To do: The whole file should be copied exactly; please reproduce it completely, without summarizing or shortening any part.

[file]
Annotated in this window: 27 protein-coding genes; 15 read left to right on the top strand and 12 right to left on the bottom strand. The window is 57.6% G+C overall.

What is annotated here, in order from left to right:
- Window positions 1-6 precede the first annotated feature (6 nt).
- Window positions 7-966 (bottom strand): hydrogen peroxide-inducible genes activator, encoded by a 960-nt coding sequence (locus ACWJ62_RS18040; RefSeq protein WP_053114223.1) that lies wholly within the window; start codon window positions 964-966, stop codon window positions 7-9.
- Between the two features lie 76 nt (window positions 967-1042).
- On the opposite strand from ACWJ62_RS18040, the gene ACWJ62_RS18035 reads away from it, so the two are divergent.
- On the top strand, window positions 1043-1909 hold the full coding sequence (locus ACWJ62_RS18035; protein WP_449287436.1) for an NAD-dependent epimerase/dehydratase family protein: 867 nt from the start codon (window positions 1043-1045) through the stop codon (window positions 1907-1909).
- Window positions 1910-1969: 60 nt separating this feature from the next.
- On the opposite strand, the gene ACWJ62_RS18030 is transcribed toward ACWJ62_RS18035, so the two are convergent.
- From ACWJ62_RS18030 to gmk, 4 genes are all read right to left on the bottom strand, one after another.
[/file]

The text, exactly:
Annotated in this window: 27 protein-coding genes; 15 read left to right on the top strand and 12 right to left on the bottom strand. The window is 57.6% G+C overall.

What is annotated here, in order from left to right:
- Window positions 1-6 precede the first annotated feature (6 nt).
- Window positions 7-966 (bottom strand): hydrogen peroxide-inducible genes activator, encoded by a 960-nt coding sequence (locus ACWJ62_RS18040; RefSeq protein WP_053114223.1) that lies wholly within the window; start codon window positions 964-966, stop codon window positions 7-9.
- Between the two features lie 76 nt (window positions 967-1042).
- On the opposite strand from ACWJ62_RS18040, the gene ACWJ62_RS18035 reads away from it, so the two are divergent.
- On the top strand, window positions 1043-1909 hold the full coding sequence (locus ACWJ62_RS18035; protein WP_449287436.1) for an NAD-dependent epimerase/dehydratase family protein: 867 nt from the start codon (window positions 1043-1045) through the stop codon (window positions 1907-1909).
- Window positions 1910-1969: 60 nt separating this feature from the next.
- On the opposite strand, the gene ACWJ62_RS18030 is transcribed toward ACWJ62_RS18035, so the two are convergent.
- From ACWJ62_RS18030 to gmk, 4 genes are all read right to left on the bottom strand, one after another.